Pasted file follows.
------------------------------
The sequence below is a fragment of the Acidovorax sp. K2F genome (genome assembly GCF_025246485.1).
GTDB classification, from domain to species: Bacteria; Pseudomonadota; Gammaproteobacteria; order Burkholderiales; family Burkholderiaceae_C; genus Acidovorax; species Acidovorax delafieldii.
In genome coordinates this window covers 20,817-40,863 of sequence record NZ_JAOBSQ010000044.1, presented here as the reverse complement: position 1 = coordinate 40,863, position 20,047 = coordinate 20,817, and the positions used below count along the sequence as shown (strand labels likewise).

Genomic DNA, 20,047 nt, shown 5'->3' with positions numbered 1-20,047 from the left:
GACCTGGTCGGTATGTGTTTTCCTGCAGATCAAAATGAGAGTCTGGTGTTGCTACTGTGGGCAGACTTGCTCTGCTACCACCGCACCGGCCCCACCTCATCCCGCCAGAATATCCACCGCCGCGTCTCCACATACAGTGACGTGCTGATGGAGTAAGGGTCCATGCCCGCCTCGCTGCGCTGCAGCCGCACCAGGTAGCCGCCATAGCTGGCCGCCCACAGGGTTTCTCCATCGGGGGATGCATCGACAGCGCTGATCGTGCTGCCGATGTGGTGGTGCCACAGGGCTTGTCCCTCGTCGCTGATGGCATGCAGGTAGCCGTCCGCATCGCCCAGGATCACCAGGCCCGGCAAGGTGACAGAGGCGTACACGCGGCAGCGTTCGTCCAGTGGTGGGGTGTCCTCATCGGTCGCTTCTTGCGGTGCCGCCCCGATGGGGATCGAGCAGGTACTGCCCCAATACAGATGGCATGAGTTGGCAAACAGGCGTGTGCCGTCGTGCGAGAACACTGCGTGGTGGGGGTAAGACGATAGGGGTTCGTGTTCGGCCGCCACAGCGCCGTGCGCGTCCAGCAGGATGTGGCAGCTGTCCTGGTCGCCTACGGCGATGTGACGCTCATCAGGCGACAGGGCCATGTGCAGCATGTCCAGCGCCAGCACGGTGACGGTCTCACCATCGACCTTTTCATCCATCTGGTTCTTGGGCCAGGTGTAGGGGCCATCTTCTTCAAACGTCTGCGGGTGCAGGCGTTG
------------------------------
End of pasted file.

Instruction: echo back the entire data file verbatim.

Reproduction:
The sequence below is a fragment of the Acidovorax sp. K2F genome (genome assembly GCF_025246485.1).
GTDB classification, from domain to species: Bacteria; Pseudomonadota; Gammaproteobacteria; order Burkholderiales; family Burkholderiaceae_C; genus Acidovorax; species Acidovorax delafieldii.
In genome coordinates this window covers 20,817-40,863 of sequence record NZ_JAOBSQ010000044.1, presented here as the reverse complement: position 1 = coordinate 40,863, position 20,047 = coordinate 20,817, and the positions used below count along the sequence as shown (strand labels likewise).

Genomic DNA, 20,047 nt, shown 5'->3' with positions numbered 1-20,047 from the left:
GACCTGGTCGGTATGTGTTTTCCTGCAGATCAAAATGAGAGTCTGGTGTTGCTACTGTGGGCAGACTTGCTCTGCTACCACCGCACCGGCCCCACCTCATCCCGCCAGAATATCCACCGCCGCGTCTCCACATACAGTGACGTGCTGATGGAGTAAGGGTCCATGCCCGCCTCGCTGCGCTGCAGCCGCACCAGGTAGCCGCCATAGCTGGCCGCCCACAGGGTTTCTCCATCGGGGGATGCATCGACAGCGCTGATCGTGCTGCCGATGTGGTGGTGCCACAGGGCTTGTCCCTCGTCGCTGATGGCATGCAGGTAGCCGTCCGCATCGCCCAGGATCACCAGGCCCGGCAAGGTGACAGAGGCGTACACGCGGCAGCGTTCGTCCAGTGGTGGGGTGTCCTCATCGGTCGCTTCTTGCGGTGCCGCCCCGATGGGGATCGAGCAGGTACTGCCCCAATACAGATGGCATGAGTTGGCAAACAGGCGTGTGCCGTCGTGCGAGAACACTGCGTGGTGGGGGTAAGACGATAGGGGTTCGTGTTCGGCCGCCACAGCGCCGTGCGCGTCCAGCAGGATGTGGCAGCTGTCCTGGTCGCCTACGGCGATGTGACGCTCATCAGGCGACAGGGCCATGTGCAGCATGTCCAGCGCCAGCACGGTGACGGTCTCACCATCGACCTTTTCATCCATCTGGTTCTTGGGCCAGGTGTAGGGGCCATCTTCTTCAAACGTCTGCGGGTGCAGGCGTTG